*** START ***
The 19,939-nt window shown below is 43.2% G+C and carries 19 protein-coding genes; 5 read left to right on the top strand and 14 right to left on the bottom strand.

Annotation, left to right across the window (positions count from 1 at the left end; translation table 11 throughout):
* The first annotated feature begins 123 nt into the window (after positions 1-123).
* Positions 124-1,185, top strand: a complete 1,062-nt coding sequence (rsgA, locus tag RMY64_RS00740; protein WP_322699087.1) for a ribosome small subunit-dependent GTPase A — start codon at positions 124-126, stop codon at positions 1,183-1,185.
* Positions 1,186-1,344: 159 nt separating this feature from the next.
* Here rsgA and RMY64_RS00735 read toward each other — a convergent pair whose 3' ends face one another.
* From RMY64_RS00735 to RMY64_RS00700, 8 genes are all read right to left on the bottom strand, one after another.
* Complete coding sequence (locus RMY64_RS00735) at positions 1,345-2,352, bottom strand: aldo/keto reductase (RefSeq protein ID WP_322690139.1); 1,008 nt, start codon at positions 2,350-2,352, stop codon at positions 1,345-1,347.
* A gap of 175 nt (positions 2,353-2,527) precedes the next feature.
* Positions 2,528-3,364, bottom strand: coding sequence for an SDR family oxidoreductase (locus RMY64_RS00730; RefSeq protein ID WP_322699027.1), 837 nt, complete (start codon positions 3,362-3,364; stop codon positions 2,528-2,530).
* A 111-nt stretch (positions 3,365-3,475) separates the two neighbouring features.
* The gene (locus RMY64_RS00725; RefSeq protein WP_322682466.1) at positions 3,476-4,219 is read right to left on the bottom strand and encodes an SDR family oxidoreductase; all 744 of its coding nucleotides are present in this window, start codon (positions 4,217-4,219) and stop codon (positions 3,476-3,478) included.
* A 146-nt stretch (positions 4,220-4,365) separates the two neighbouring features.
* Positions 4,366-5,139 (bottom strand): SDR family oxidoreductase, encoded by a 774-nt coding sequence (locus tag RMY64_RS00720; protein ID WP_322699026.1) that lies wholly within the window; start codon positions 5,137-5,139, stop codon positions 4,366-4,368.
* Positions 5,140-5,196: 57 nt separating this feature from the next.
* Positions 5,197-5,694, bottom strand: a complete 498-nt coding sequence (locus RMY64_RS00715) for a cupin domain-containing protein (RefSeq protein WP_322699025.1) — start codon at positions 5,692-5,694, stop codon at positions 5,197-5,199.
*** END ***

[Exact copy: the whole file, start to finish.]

The 19,939-nt window shown below is 43.2% G+C and carries 19 protein-coding genes; 5 read left to right on the top strand and 14 right to left on the bottom strand.

Annotation, left to right across the window (positions count from 1 at the left end; translation table 11 throughout):
* The first annotated feature begins 123 nt into the window (after positions 1-123).
* Positions 124-1,185, top strand: a complete 1,062-nt coding sequence (rsgA, locus tag RMY64_RS00740; protein WP_322699087.1) for a ribosome small subunit-dependent GTPase A — start codon at positions 124-126, stop codon at positions 1,183-1,185.
* Positions 1,186-1,344: 159 nt separating this feature from the next.
* Here rsgA and RMY64_RS00735 read toward each other — a convergent pair whose 3' ends face one another.
* From RMY64_RS00735 to RMY64_RS00700, 8 genes are all read right to left on the bottom strand, one after another.
* Complete coding sequence (locus RMY64_RS00735) at positions 1,345-2,352, bottom strand: aldo/keto reductase (RefSeq protein ID WP_322690139.1); 1,008 nt, start codon at positions 2,350-2,352, stop codon at positions 1,345-1,347.
* A gap of 175 nt (positions 2,353-2,527) precedes the next feature.
* Positions 2,528-3,364, bottom strand: coding sequence for an SDR family oxidoreductase (locus RMY64_RS00730; RefSeq protein ID WP_322699027.1), 837 nt, complete (start codon positions 3,362-3,364; stop codon positions 2,528-2,530).
* A 111-nt stretch (positions 3,365-3,475) separates the two neighbouring features.
* The gene (locus RMY64_RS00725; RefSeq protein WP_322682466.1) at positions 3,476-4,219 is read right to left on the bottom strand and encodes an SDR family oxidoreductase; all 744 of its coding nucleotides are present in this window, start codon (positions 4,217-4,219) and stop codon (positions 3,476-3,478) included.
* A 146-nt stretch (positions 4,220-4,365) separates the two neighbouring features.
* Positions 4,366-5,139 (bottom strand): SDR family oxidoreductase, encoded by a 774-nt coding sequence (locus tag RMY64_RS00720; protein ID WP_322699026.1) that lies wholly within the window; start codon positions 5,137-5,139, stop codon positions 4,366-4,368.
* Positions 5,140-5,196: 57 nt separating this feature from the next.
* Positions 5,197-5,694, bottom strand: a complete 498-nt coding sequence (locus RMY64_RS00715) for a cupin domain-containing protein (RefSeq protein WP_322699025.1) — start codon at positions 5,692-5,694, stop codon at positions 5,197-5,199.